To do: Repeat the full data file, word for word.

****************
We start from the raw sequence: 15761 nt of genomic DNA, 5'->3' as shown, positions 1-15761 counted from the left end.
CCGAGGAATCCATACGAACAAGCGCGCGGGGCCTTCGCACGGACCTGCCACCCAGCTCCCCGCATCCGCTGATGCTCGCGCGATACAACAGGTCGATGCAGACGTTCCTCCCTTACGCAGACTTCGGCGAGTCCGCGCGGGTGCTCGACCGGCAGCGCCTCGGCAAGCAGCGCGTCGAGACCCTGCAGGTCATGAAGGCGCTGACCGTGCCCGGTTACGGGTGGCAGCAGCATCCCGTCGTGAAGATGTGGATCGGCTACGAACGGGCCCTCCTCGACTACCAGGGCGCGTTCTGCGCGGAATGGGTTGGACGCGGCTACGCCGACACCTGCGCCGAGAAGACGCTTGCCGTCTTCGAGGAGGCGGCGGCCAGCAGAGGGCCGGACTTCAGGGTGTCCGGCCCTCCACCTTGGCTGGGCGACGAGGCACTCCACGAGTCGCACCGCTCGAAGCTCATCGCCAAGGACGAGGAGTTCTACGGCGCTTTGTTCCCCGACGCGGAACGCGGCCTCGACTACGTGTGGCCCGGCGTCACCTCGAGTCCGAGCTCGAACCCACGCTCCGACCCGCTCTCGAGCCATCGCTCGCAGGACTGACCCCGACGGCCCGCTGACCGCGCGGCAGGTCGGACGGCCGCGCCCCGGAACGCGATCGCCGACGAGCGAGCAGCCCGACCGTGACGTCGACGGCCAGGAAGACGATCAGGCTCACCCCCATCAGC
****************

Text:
We start from the raw sequence: 15761 nt of genomic DNA, 5'->3' as shown, positions 1-15761 counted from the left end.
CCGAGGAATCCATACGAACAAGCGCGCGGGGCCTTCGCACGGACCTGCCACCCAGCTCCCCGCATCCGCTGATGCTCGCGCGATACAACAGGTCGATGCAGACGTTCCTCCCTTACGCAGACTTCGGCGAGTCCGCGCGGGTGCTCGACCGGCAGCGCCTCGGCAAGCAGCGCGTCGAGACCCTGCAGGTCATGAAGGCGCTGACCGTGCCCGGTTACGGGTGGCAGCAGCATCCCGTCGTGAAGATGTGGATCGGCTACGAACGGGCCCTCCTCGACTACCAGGGCGCGTTCTGCGCGGAATGGGTTGGACGCGGCTACGCCGACACCTGCGCCGAGAAGACGCTTGCCGTCTTCGAGGAGGCGGCGGCCAGCAGAGGGCCGGACTTCAGGGTGTCCGGCCCTCCACCTTGGCTGGGCGACGAGGCACTCCACGAGTCGCACCGCTCGAAGCTCATCGCCAAGGACGAGGAGTTCTACGGCGCTTTGTTCCCCGACGCGGAACGCGGCCTCGACTACGTGTGGCCCGGCGTCACCTCGAGTCCGAGCTCGAACCCACGCTCCGACCCGCTCTCGAGCCATCGCTCGCAGGACTGACCCCGACGGCCCGCTGACCGCGCGGCAGGTCGGACGGCCGCGCCCCGGAACGCGATCGCCGACGAGCGAGCAGCCCGACCGTGACGTCGACGGCCAGGAAGACGATCAGGCTCACCCCCATCAGC